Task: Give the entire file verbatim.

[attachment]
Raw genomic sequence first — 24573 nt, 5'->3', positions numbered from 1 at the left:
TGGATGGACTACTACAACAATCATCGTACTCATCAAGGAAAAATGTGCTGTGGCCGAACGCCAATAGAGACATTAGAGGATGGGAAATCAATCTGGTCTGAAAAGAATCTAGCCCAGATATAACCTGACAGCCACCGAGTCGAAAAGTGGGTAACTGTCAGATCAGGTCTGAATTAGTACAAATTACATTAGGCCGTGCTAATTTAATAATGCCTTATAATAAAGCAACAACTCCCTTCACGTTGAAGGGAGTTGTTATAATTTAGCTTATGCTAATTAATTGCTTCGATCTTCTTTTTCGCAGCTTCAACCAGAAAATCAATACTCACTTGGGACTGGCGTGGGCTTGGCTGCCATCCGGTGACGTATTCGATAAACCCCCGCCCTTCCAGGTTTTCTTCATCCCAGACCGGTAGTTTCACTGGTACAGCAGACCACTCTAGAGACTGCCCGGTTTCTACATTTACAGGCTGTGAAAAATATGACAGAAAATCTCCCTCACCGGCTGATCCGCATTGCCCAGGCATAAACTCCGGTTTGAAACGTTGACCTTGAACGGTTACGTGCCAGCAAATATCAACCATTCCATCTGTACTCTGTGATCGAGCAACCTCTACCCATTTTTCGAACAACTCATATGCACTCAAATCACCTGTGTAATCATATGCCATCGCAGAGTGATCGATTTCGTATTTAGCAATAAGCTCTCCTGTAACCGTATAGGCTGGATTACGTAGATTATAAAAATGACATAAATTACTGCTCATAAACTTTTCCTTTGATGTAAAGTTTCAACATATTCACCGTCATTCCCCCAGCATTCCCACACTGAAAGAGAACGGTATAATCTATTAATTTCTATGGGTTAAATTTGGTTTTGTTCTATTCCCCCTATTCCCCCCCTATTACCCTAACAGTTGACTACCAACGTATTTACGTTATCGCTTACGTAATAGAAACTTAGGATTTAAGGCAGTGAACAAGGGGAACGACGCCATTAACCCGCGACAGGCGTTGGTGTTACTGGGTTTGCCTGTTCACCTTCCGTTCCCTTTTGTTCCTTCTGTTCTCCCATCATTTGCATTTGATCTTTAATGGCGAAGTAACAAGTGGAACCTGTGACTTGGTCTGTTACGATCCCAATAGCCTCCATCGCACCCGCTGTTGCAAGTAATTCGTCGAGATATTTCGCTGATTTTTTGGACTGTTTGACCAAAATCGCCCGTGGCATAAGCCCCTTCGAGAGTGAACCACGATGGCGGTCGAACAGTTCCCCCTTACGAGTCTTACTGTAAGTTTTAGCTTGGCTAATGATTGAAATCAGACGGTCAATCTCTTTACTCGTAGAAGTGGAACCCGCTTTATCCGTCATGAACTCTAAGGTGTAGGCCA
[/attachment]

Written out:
Raw genomic sequence first — 24573 nt, 5'->3', positions numbered from 1 at the left:
TGGATGGACTACTACAACAATCATCGTACTCATCAAGGAAAAATGTGCTGTGGCCGAACGCCAATAGAGACATTAGAGGATGGGAAATCAATCTGGTCTGAAAAGAATCTAGCCCAGATATAACCTGACAGCCACCGAGTCGAAAAGTGGGTAACTGTCAGATCAGGTCTGAATTAGTACAAATTACATTAGGCCGTGCTAATTTAATAATGCCTTATAATAAAGCAACAACTCCCTTCACGTTGAAGGGAGTTGTTATAATTTAGCTTATGCTAATTAATTGCTTCGATCTTCTTTTTCGCAGCTTCAACCAGAAAATCAATACTCACTTGGGACTGGCGTGGGCTTGGCTGCCATCCGGTGACGTATTCGATAAACCCCCGCCCTTCCAGGTTTTCTTCATCCCAGACCGGTAGTTTCACTGGTACAGCAGACCACTCTAGAGACTGCCCGGTTTCTACATTTACAGGCTGTGAAAAATATGACAGAAAATCTCCCTCACCGGCTGATCCGCATTGCCCAGGCATAAACTCCGGTTTGAAACGTTGACCTTGAACGGTTACGTGCCAGCAAATATCAACCATTCCATCTGTACTCTGTGATCGAGCAACCTCTACCCATTTTTCGAACAACTCATATGCACTCAAATCACCTGTGTAATCATATGCCATCGCAGAGTGATCGATTTCGTATTTAGCAATAAGCTCTCCTGTAACCGTATAGGCTGGATTACGTAGATTATAAAAATGACATAAATTACTGCTCATAAACTTTTCCTTTGATGTAAAGTTTCAACATATTCACCGTCATTCCCCCAGCATTCCCACACTGAAAGAGAACGGTATAATCTATTAATTTCTATGGGTTAAATTTGGTTTTGTTCTATTCCCCCTATTCCCCCCCTATTACCCTAACAGTTGACTACCAACGTATTTACGTTATCGCTTACGTAATAGAAACTTAGGATTTAAGGCAGTGAACAAGGGGAACGACGCCATTAACCCGCGACAGGCGTTGGTGTTACTGGGTTTGCCTGTTCACCTTCCGTTCCCTTTTGTTCCTTCTGTTCTCCCATCATTTGCATTTGATCTTTAATGGCGAAGTAACAAGTGGAACCTGTGACTTGGTCTGTTACGATCCCAATAGCCTCCATCGCACCCGCTGTTGCAAGTAATTCGTCGAGATATTTCGCTGATTTTTTGGACTGTTTGACCAAAATCGCCCGTGGCATAAGCCCCTTCGAGAGTGAACCACGATGGCGGTCGAACAGTTCCCCCTTACGAGTCTTACTGTAAGTTTTAGCTTGGCTAATGATTGAAATCAGACGGTCAATCTCTTTACTCGTAGAAGTGGAACCCGCTTTATCCGTCATGAACTCTAAGGTGTAGGCCA